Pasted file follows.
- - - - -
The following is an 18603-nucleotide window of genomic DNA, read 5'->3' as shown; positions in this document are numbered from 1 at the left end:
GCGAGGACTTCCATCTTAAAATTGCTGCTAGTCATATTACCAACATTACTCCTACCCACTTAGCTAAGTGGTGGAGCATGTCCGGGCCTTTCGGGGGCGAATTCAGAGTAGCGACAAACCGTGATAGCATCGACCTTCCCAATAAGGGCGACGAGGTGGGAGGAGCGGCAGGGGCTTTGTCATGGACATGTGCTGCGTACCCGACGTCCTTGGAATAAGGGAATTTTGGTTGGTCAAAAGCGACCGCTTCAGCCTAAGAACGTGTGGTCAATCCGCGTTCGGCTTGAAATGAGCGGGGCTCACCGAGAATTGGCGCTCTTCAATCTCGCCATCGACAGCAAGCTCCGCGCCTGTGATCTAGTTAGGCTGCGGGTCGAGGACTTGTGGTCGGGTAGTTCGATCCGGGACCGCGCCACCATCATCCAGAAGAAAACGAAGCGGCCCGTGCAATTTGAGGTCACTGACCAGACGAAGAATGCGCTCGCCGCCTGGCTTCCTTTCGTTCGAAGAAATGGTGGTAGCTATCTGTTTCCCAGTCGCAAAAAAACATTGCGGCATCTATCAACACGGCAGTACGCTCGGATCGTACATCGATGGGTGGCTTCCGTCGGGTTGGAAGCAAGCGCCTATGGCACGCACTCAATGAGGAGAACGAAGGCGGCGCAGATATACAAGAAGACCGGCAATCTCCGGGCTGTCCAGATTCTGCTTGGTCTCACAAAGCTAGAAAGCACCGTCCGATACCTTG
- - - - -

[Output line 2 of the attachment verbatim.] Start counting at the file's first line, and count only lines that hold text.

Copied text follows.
GCGAGGACTTCCATCTTAAAATTGCTGCTAGTCATATTACCAACATTACTCCTACCCACTTAGCTAAGTGGTGGAGCATGTCCGGGCCTTTCGGGGGCGAATTCAGAGTAGCGACAAACCGTGATAGCATCGACCTTCCCAATAAGGGCGACGAGGTGGGAGGAGCGGCAGGGGCTTTGTCATGGACATGTGCTGCGTACCCGACGTCCTTGGAATAAGGGAATTTTGGTTGGTCAAAAGCGACCGCTTCAGCCTAAGAACGTGTGGTCAATCCGCGTTCGGCTTGAAATGAGCGGGGCTCACCGAGAATTGGCGCTCTTCAATCTCGCCATCGACAGCAAGCTCCGCGCCTGTGATCTAGTTAGGCTGCGGGTCGAGGACTTGTGGTCGGGTAGTTCGATCCGGGACCGCGCCACCATCATCCAGAAGAAAACGAAGCGGCCCGTGCAATTTGAGGTCACTGACCAGACGAAGAATGCGCTCGCCGCCTGGCTTCCTTTCGTTCGAAGAAATGGTGGTAGCTATCTGTTTCCCAGTCGCAAAAAAACATTGCGGCATCTATCAACACGGCAGTACGCTCGGATCGTACATCGATGGGTGGCTTCCGTCGGGTTGGAAGCAAGCGCCTATGGCACGCACTCAATGAGGAGAACGAAGGCGGCGCAGATATACAAGAAGACCGGCAATCTCCGGGCTGTCCAGATTCTGCTTGGTCTCACAAAGCTAGAAAGCACCGTCCGATACCTTG